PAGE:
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作者 Black, Alan E. (orcid)0000-0002-6199-4198
書名 Investigating Supplemental Context for Word Sense Disambiguation [electronic resource] / Alan E. Black
出版項 Ann Arbor : ProQuest Dissertations & Theses, 2018
國際標準書號 9780438155190
book jacket
說明 1 online resource
附註 Source: Dissertation Abstracts International, Volume: 79-12(E), Section: A
Adviser: Rosina O. Weber
Thesis (Ph.D.)--Drexel University, 2018
The key to word sense disambiguation is context. Because most words have multiple meanings (i.e. senses), there arises ambiguity when interpreting a word in isolation. Additional information is required to resolve the ambiguity. This additional information is referred to as context. Microtext (e.g., tweets) present a special case where messages are limited to a small number of characters, thereby severely limiting the available context in the text itself. This work is motivated by the importance of Twitter as a unique data source, and the difficulties of precise data collection when confronted with the daunting volume of messages that flow through the system on regular basis. Twitter has become a valuable source of information for academic researchers, industry analysts, marketing organizations, and others. The ultimate goal is to develop a tool that can help users collect relevant Twitter data from the vast sea of messages in the Twitter search index, or from streaming data sources, by leveraging additional context opportunities to aid in word sense disambiguation of a search term. While the language used in tweets presents problems, the Twitter platform offers opportunities to help make sense of users' messages. Various data retrieval mechanisms made available through a variety of APIs (application programing interfaces) allow developers to request additional information that may be used to form a supplemented context within which to better understand a message. In particular, this combination of message text and supplemental context may be employed to disambiguate among the meanings (i.e. senses) of a search word. We investigate two sources of supplemental context; previous tweets from a message's author (i.e. a twitter timeline) and tweets within a temporal window relative to the tweet under investigation's creation timestamp. Contexts for the former were collected on-demand from a RESTful Twitter API while context for the later was collected in bulk using a streaming API resulting in an experimental pool of over 10 million tweets. We propose a simple heuristic that can aid in the automated collection of supplemental context. The results of the heuristic's application are explored using a standard approach to word sense disambiguation combined with a variety of underlying concept-to-concept similarity measures. In addition, we develop a Blue Standard approach to generating sense-tagged test data. This work is motived by issues and limitations associated with employing human coders. The performance of systems that process human (natural) language has always been evaluated against a "gold standard" that is human derived. Engaging people to create tagged corpora for use as gold standards in natural language processing research is a time consuming and expensive proposition. Reuse of existing data is often the only viable option, even if the domain of discourse, writing style (e.g., formal vs. informal) or other significant attributes of the text or coding are not well suited to answering a particular research question. We propose a semi-supervised instance tagging methodology designed to produce sense tagged twitter data for the purpose of studying word sense disambiguation in social media. The proposed approach leverages the foundational work by Yarowsky (1993) who demonstrated that collocations are strongly indicative of word sense. We use the Blue Standard approach to build a test set of over 380,000 sense tagged tweets for use in our WSD experiments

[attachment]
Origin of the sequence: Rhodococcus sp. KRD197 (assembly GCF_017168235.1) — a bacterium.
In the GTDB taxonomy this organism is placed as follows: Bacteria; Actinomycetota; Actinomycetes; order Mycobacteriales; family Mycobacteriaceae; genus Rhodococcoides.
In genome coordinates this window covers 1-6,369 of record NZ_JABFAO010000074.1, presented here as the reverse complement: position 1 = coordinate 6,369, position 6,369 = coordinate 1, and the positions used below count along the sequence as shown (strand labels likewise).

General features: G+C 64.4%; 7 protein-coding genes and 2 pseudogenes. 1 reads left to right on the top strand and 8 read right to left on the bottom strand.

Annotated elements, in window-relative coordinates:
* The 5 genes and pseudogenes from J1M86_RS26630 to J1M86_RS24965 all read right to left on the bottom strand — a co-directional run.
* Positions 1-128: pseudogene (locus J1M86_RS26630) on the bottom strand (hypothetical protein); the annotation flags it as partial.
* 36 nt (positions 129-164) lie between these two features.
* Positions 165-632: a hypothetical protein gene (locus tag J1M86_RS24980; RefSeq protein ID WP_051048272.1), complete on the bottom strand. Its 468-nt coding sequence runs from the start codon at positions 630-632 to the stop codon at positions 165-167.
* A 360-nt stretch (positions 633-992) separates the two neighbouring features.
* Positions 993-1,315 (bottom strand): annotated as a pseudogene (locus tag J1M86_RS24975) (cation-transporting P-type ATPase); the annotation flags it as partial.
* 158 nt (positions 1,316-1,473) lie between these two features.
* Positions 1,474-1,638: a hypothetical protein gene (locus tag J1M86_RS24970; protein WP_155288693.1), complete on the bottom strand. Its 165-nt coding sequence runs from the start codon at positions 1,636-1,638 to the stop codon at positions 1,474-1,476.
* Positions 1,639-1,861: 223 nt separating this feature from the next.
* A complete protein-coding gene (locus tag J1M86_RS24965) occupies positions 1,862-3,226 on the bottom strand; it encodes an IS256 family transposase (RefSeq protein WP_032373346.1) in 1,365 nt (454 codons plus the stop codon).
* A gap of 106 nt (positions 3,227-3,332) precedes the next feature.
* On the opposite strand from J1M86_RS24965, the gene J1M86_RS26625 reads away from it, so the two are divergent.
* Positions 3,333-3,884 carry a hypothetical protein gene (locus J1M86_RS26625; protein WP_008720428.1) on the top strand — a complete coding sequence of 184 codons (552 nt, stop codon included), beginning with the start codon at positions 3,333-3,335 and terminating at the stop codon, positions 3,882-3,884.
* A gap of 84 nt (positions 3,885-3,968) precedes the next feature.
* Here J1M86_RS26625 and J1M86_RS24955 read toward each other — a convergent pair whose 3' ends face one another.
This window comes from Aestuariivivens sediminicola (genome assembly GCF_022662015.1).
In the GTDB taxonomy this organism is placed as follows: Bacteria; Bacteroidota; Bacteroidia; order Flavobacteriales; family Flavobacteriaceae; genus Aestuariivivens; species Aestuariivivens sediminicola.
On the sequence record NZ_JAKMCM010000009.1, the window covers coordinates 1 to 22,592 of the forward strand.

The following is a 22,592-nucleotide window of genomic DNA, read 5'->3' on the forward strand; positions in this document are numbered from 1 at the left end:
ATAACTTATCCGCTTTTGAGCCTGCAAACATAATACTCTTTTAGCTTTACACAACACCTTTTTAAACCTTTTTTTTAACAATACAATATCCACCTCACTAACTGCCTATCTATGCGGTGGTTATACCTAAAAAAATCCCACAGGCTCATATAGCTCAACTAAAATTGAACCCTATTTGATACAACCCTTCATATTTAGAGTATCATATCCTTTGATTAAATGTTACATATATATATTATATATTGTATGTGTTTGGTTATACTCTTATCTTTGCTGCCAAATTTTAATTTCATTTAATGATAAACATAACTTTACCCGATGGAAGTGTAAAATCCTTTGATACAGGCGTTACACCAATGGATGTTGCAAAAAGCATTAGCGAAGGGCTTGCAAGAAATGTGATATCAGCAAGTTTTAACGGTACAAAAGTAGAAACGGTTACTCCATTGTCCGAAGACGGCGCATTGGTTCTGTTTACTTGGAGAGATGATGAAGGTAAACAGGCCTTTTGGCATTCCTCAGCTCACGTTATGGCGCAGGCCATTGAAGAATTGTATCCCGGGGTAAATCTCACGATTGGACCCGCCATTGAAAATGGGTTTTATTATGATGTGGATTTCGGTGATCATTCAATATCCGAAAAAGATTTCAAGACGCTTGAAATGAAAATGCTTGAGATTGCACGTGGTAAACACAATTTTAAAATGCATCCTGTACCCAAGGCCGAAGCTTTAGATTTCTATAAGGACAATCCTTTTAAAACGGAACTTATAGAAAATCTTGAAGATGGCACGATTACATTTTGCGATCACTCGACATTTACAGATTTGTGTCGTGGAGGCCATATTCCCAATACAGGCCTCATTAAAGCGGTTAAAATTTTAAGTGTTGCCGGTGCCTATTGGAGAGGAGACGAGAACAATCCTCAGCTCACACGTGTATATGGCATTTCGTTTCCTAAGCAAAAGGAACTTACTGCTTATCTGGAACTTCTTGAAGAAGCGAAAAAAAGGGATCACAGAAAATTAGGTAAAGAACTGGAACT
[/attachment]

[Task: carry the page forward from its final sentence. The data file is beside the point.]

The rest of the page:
School code: 0065
Host Item Dissertation Abstracts International 79-12A(E)
主題 Information science
Computer science
Alt Author Drexel University. Information Studies
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